On a day the Red Sox were not on television, Sandy Leon and Blake Swihart put on a bit of a show at the plate. The first three catchers on the depth chart were all in the same starting lineup today, with Christian Vazquez behind the plate, Swihart at first, and Leon at DH. Combined, they went 5 for 10 at the plate, but I just want to focus on Swihart and Leon. Last week, I wrote about who should backup Christian Vazquez this season, because it is presumed that he will be the starter. Both Swihart and Leon are out of minor league options, so one of them is most likely gone if they both do not make the Opening Day roster. Today’s game against the Blue Jays was a prime example of the competition that may be going on between them. There doesn’t seem to be any video available, but Leon hit his two home runs in the second and fourth innings while Swihart hit his in the fifth.
Throughout this spring, Swihart has gotten a significant amount of at bats compared to what Leon has gotten. 35 for Swihart and only 12 for Leon. I’m not looking into that though, because I have a hunch Leon will make the roster no matter what. I mean, he is essentially the personal catcher for the best pitcher on the staff, that’s all the reason you need to keep him. The only thing that counters this thought is how much the Red Sox seem to value Swihart. His trade value is probably at its highest right now, but I have not heard anything about a potential trade. Keeping both Swihart and Leon on the 25-man roster seems like a stretch, but I’m not in that clubhouse or front office, so I don’t know what to make of it.
For Mookie Betts, this spring has been a bit of a struggle at the plate. It’s nothing to worry about, but it is worth noting that entering today, Betts had only collected one hit in his first 19 at bats. Why is a hitter as talented as Betts having a tough go of things? Well, it’s hard to say, but it looks like he may be coming out of this slump, given how good he was today against the Baltimore Orioles. The 25 year-old took to the plate three times today, and reached base all three times, including a solo home run to lead off the first inning.
A line drive over the Fenway South monster is vintage Betts. According to FanGraphs, all but one of the 24 long balls Betts hit last year were hit to left / left-center field. In fact, the only one that wasn’t, was this one:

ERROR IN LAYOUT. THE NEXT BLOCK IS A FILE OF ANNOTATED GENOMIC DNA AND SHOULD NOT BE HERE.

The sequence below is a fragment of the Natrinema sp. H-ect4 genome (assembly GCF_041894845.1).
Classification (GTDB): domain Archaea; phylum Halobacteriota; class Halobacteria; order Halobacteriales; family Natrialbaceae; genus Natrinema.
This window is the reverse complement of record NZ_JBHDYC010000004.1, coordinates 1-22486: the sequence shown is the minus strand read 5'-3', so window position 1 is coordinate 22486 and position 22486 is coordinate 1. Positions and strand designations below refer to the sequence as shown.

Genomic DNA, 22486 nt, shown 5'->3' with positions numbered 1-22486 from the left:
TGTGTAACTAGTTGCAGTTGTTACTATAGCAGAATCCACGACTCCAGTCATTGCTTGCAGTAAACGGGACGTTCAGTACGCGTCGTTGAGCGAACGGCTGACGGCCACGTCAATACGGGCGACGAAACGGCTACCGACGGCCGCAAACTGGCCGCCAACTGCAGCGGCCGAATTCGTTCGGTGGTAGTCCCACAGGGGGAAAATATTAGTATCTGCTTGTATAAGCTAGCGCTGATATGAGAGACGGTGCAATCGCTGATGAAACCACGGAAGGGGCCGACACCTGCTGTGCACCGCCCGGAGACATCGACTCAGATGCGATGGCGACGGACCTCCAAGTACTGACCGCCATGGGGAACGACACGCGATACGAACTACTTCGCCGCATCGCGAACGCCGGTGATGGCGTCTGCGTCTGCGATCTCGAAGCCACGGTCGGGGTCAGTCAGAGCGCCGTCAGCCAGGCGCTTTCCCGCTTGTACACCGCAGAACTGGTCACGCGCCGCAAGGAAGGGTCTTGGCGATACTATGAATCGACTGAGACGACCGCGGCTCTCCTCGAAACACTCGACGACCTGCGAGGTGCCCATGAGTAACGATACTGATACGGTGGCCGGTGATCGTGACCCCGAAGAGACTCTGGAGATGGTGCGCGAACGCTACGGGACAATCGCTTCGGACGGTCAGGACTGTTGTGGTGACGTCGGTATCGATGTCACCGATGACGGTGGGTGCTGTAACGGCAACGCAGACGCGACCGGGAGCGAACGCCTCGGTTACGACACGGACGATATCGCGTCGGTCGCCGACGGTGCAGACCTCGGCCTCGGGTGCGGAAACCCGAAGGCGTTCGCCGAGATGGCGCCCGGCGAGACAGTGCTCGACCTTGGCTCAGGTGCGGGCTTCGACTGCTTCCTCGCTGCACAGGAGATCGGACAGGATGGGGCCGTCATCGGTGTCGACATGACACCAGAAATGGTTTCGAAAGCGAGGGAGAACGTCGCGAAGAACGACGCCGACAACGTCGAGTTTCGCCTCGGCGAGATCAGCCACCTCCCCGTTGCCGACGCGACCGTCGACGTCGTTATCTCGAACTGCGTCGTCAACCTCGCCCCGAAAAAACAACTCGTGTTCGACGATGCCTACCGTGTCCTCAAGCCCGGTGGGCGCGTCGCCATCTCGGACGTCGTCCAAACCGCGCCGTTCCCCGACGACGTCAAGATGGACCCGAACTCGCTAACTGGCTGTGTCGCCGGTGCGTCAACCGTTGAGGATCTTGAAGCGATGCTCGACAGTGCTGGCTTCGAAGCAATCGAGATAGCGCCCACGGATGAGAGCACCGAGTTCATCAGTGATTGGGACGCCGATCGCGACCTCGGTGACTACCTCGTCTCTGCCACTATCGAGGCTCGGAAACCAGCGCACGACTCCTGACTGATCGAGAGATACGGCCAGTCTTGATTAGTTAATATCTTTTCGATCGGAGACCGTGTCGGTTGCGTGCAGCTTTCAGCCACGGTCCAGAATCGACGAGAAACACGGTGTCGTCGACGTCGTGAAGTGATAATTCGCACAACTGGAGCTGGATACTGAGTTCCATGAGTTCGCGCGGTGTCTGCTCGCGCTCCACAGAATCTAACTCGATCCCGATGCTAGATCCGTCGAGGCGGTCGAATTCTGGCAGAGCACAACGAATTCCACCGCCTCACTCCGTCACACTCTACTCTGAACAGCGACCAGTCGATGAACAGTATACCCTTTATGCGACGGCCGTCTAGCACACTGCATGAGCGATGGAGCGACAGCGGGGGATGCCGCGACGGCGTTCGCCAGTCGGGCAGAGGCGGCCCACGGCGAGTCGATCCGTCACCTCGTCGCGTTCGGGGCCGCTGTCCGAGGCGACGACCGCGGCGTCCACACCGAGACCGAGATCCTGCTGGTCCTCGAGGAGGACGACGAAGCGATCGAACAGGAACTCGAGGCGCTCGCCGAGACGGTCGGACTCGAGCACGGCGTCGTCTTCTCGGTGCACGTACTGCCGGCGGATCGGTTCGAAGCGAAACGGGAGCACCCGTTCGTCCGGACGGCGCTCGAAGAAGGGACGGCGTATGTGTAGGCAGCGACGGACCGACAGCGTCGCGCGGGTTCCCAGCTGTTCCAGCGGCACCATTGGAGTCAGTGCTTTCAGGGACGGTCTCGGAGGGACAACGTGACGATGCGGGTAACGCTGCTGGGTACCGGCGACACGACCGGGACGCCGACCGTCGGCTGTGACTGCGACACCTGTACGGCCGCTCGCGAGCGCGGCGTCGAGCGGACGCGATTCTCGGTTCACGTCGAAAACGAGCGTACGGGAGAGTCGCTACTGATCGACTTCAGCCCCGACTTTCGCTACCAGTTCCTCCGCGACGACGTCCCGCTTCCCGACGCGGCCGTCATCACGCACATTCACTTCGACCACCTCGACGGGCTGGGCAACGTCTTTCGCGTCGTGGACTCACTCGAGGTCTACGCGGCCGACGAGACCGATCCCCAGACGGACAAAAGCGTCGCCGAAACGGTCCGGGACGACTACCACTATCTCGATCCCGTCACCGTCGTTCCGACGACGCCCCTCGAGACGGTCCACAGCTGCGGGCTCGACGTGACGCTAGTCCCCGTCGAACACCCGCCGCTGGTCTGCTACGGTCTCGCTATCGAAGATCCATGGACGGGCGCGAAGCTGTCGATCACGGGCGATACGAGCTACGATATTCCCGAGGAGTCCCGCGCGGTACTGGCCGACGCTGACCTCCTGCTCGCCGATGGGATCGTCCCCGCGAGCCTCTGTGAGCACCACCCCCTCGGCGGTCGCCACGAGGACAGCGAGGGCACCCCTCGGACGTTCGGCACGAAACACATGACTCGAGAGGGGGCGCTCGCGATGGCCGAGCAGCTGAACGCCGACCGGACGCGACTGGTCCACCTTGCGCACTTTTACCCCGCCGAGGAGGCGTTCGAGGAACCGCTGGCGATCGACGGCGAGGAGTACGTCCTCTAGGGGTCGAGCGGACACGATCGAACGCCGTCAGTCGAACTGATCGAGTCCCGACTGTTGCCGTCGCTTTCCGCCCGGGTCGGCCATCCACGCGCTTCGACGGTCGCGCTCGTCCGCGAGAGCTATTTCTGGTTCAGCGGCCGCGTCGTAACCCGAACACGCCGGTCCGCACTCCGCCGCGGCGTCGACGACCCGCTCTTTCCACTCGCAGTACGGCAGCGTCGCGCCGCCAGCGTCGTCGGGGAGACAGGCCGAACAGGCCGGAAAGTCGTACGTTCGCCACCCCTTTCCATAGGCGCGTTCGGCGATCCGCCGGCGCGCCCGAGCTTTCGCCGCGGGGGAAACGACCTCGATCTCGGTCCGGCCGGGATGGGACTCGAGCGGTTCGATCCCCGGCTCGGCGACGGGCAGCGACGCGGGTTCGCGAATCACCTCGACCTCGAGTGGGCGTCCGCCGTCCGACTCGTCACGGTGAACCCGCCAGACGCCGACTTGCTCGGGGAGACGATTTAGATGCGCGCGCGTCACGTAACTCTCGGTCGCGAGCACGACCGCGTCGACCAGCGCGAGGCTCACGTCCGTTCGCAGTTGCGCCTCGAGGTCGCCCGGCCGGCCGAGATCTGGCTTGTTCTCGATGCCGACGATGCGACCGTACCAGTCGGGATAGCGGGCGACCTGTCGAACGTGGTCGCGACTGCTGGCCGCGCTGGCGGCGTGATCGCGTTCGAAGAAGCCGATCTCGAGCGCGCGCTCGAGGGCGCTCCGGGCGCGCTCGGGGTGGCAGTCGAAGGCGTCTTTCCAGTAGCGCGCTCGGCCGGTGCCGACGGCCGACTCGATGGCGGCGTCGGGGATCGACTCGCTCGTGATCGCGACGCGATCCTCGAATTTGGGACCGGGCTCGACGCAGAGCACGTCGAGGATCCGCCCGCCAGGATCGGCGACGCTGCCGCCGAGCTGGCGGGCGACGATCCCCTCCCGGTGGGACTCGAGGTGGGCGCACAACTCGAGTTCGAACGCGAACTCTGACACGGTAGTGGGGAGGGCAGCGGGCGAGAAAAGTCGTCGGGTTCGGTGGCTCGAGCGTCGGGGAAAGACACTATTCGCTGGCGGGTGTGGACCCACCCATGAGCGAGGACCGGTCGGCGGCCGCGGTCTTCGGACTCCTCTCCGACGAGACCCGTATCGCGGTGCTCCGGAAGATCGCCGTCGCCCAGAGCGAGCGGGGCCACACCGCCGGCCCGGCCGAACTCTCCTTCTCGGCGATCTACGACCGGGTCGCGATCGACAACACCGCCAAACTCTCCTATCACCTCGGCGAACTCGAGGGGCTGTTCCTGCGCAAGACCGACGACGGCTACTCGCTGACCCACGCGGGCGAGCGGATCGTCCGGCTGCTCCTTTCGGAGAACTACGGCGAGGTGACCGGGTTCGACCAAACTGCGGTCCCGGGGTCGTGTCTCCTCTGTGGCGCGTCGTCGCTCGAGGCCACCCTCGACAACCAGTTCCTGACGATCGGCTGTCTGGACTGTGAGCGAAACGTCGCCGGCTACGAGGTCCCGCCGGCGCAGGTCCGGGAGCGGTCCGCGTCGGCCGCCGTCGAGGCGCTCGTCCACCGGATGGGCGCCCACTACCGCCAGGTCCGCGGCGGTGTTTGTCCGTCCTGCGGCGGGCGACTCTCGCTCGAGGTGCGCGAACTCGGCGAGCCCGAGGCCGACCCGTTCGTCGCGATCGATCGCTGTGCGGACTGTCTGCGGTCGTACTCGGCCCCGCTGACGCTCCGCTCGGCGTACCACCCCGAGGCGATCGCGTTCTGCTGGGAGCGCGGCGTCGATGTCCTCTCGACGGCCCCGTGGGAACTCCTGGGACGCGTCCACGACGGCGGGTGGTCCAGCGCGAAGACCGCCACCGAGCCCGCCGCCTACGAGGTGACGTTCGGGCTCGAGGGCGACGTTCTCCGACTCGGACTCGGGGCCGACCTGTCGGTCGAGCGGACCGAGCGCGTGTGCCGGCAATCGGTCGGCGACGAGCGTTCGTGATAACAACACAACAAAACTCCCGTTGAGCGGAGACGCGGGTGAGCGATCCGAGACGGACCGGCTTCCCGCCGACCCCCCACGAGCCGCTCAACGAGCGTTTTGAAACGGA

Today was a step in the right direction for Mookie. With 18 days until Opening Day, I’ll be interested to see what he can do to bring up his numbers before the season starts.
The day after Chris Sale made his 2018 debut, David Price was expected to make his 2018 spring debut against the Minnesota Twins today. Unfortunately, inclement weather in the Fort Myers area prevented that from happening, as the Red Sox and Twins weren’t able to even finish their game. Because of that weather, Price was held back at JetBlue Park to toss a simulated game. According to The Boston Globe, the lefty threw a total of 89 pitches, 31 while warming up and 58 during the actual simulation. Completing four innings of work with Christian Vazquez behind the plate, Price felt that, “Today was by far my best day.”
After the spring training he had last year, it will be interesting to see how the Red Sox handle Price going into the new season. If you remember, Price suffered an elbow strain while pitching in a simulated game last March, and that led to him not making his first start of the 2017 season until May 29th. At the age of 32, the velocity of Price’s fastballs is another thing to keep your eye on before the season starts. Expect Price’s next start to come against the Blue Jays at The Fort on Thursday, which will be televised.
I’ve been digging for some video from today’s game against the Marlins, but I can’t find any. Regardless, I would say Chris Sale put together a solid start in his 2018 debut, not including that controlled game he threw in last week.
Four full innings pitched to go along with five strikeouts. The only real mistake Sale made today came in the fourth, when he surrendered a leadoff double to Derek Dietrich. A batter later, Marlins first baseman Justin Bour drove Dietrich in on a sacrifice fly to left field. The last batter of the inning, Tomas Telis, lined out and that concluded Sale’s day. From what I have read, Sale’s fastball consistently sat at anywhere between 95 and 97 MPH. He threw 58 pitches in those four innings, and about 71% of those went for strikes. Expect that pitch count to increase to around 75 in his next start, which I predict to be on March 14th against the Twins. If I find any video, I’ll make sure to update this.
UPDATE: Here’s that video.